And you’re done! This was my first time using a Vue watcher. I would recommend checking out the official documentation so I don’t end up putting my foot in my mouth, but Computed Properties and Watchers seem to kind of go hand-in-hand. The Vue documentation says it’s actually better to use Computed Properties when you can, but Watchers are great for more extensive operations (like this workaround).

Map → Sort → Reduce

I’ve used Javascript’s map, sort, and reduce functions in the past, but never chained. Maybe it sounds dumb, but I feel quite proud to have come up with this gem for calculating the cards’ points:

function calculateCardPoints(cards) {
	return cards.map(card => card.value).sort(function(a, b) {
		if (a === 'ACE') return 1;
		else if (b === 'ACE') return -1;
		return a[1] - b[1];
	}).reduce(function(a, b) {
		return cardValue(a, this) + cardValue(b, this);
	}, 0);
}

Essentially, it maps the cards values into an array of only values, sorts them by ascending (with the ACE card last, since it has two possible values), then the entire array is added together. Maybe it seems a little basic, and it certainly should. But I was proud of myself for recognizing what I needed and chaining all of it together as best I could.

Also, take note of my use of this. Javascript in its purest form!

Fake promises to let Javascript “sleep”

The game ultimately had a horrible user experience, because there were no pauses, no suspension for the player waiting to see if they’ve beat the dealer or not. My first programming language was actually Python, so I looked up if there was a Javascript equivalent to Python’s sleep.

Turns out, there is! I came across this article that explains the use of “fake” promises to add a pause to your web app. It looks like this:

function sleep(duration) {
	return new Promise(resolve => {
		setTimeout(() => {
			resolve()
		}, duration * 1000)
	})
}

Then, I added a few await sleep() functions here and there to make the game play seem a little more realistic. Before the dealer deals his cards (not the player’s cards, since those have a natural pause waiting for you to Hit), after card points are calculated (to give the user time to read the new changes), and after the player’s Blackjack is calculated and the player is forced to Stand.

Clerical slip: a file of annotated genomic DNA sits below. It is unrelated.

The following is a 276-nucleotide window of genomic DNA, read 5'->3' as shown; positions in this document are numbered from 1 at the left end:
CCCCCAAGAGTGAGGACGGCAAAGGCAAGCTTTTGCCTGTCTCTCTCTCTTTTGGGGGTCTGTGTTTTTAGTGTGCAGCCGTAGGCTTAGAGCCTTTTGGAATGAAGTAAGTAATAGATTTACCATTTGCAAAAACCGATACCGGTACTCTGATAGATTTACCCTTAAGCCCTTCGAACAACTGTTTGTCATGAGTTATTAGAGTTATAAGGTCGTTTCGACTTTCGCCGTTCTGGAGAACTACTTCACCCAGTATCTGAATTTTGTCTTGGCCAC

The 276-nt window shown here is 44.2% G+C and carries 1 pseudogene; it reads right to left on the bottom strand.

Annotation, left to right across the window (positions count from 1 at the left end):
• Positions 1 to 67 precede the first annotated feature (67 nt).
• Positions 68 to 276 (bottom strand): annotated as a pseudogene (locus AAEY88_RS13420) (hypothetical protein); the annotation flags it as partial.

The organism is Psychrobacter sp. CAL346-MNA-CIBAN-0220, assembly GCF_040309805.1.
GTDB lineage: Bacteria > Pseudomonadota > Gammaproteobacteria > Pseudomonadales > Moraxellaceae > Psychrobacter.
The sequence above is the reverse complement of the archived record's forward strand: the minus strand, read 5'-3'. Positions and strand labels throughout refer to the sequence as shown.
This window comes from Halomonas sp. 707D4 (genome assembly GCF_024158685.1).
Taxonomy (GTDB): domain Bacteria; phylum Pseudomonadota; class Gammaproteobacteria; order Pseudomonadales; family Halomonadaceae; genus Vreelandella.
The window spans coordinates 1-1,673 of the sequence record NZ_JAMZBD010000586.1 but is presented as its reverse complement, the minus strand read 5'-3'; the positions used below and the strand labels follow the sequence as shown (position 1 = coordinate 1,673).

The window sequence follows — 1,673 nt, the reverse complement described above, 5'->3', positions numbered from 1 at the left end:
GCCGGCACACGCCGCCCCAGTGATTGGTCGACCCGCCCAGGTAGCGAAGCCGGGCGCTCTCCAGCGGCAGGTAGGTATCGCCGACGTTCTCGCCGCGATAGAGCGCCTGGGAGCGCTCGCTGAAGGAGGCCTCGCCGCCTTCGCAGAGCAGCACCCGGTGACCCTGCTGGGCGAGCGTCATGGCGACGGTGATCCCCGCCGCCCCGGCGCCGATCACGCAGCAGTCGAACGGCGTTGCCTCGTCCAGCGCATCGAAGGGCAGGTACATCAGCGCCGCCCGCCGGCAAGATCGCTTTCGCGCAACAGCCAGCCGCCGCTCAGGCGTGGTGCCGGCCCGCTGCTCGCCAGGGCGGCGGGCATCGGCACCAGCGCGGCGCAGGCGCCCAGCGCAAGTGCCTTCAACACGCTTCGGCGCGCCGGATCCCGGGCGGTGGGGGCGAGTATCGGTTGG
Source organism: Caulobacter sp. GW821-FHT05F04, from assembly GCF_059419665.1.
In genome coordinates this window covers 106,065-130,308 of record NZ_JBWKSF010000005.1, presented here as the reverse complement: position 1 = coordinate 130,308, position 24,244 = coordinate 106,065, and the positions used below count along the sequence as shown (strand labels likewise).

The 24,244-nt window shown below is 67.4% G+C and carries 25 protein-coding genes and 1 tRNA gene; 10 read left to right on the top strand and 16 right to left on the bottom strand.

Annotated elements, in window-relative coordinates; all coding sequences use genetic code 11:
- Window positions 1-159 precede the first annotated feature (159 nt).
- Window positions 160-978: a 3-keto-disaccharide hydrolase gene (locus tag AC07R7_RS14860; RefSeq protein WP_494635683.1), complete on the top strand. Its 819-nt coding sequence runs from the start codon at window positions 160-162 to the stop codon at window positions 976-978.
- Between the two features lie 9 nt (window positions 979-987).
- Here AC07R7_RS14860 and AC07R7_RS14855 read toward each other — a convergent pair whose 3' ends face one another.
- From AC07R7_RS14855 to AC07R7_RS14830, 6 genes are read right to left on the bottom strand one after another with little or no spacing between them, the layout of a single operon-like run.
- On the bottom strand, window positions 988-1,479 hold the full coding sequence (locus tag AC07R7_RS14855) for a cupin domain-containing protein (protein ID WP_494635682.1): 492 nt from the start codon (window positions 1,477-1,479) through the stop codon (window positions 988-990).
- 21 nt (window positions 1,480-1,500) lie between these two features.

Friendly Feedback

The BitLife developers actually saw it! They said ‘That’s awesome, great work!’ as a reply to my Reddit post in r/BitLifeApp.

I also posted it to Twitter and Discord, where I got some really friendly rave reviews as well. I realized that I forgot to do testing in Chrome and Windows… Thanks for the support, everyone :)

If you spot something that could do better, feel free to slate it in the issues board and I’ll get to it whenever I feel like it. Or, fork it and make a pull request.

Why It Took Me So Long

I have been thinking about creating this clone for two years. The actual project took me around 8-10 hours in total. So why did it take me so long to get around to starting? Fear, maybe. Lack of general motivation. Burn-out from my day-job. All very valid procrastination excuses.

I used to be a grind machine. From kindergarten through college, I was always looking for ways to optimize my time, be the most productive, do as much as I could, be the best I could be. I don’t feel that need anymore. I feel like there doesn’t need to be as big of an emphasis on “doing the most”.

If you feel passionate about something, or you need to get something done, then being productive makes sense. But if you’re being productive just for the sake of being productive, then how is it at all productive? Mentally, that was where I was after I graduated, so I started trying to figure myself out.

Anyway, thanks for reading.

love,
maryn at 09:36